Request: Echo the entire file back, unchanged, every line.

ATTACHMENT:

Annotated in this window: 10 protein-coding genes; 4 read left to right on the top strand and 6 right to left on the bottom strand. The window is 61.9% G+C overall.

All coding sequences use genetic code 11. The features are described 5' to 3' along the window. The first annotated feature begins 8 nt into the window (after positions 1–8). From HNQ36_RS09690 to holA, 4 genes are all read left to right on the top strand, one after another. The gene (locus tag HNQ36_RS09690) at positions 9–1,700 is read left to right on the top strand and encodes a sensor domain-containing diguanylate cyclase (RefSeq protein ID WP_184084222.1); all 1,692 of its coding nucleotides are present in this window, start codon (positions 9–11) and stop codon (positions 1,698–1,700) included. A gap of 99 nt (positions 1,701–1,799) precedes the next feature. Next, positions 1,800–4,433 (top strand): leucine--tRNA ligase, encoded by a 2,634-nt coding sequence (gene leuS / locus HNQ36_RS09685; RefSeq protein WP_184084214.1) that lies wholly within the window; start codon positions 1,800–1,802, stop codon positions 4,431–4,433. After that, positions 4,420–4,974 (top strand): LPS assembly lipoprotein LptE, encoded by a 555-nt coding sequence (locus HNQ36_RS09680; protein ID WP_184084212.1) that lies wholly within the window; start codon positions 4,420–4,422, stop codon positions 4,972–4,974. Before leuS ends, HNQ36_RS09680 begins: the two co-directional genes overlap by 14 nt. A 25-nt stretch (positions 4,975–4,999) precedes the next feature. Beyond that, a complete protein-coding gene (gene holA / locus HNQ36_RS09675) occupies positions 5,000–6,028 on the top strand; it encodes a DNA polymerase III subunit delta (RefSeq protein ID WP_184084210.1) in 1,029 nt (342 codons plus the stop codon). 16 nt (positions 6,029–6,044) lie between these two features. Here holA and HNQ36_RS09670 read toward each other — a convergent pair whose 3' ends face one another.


Annotated in this window: 10 protein-coding genes; 4 read left to right on the top strand and 6 right to left on the bottom strand. The window is 61.9% G+C overall.

All coding sequences use genetic code 11. The features are described 5' to 3' along the window. The first annotated feature begins 8 nt into the window (after positions 1–8). From HNQ36_RS09690 to holA, 4 genes are all read left to right on the top strand, one after another. The gene (locus tag HNQ36_RS09690) at positions 9–1,700 is read left to right on the top strand and encodes a sensor domain-containing diguanylate cyclase (RefSeq protein ID WP_184084222.1); all 1,692 of its coding nucleotides are present in this window, start codon (positions 9–11) and stop codon (positions 1,698–1,700) included. A gap of 99 nt (positions 1,701–1,799) precedes the next feature. Next, positions 1,800–4,433 (top strand): leucine--tRNA ligase, encoded by a 2,634-nt coding sequence (gene leuS / locus HNQ36_RS09685; RefSeq protein WP_184084214.1) that lies wholly within the window; start codon positions 1,800–1,802, stop codon positions 4,431–4,433. After that, positions 4,420–4,974 (top strand): LPS assembly lipoprotein LptE, encoded by a 555-nt coding sequence (locus HNQ36_RS09680; protein ID WP_184084212.1) that lies wholly within the window; start codon positions 4,420–4,422, stop codon positions 4,972–4,974. Before leuS ends, HNQ36_RS09680 begins: the two co-directional genes overlap by 14 nt. A 25-nt stretch (positions 4,975–4,999) precedes the next feature. Beyond that, a complete protein-coding gene (gene holA / locus HNQ36_RS09675) occupies positions 5,000–6,028 on the top strand; it encodes a DNA polymerase III subunit delta (RefSeq protein ID WP_184084210.1) in 1,029 nt (342 codons plus the stop codon). 16 nt (positions 6,029–6,044) lie between these two features. Here holA and HNQ36_RS09670 read toward each other — a convergent pair whose 3' ends face one another.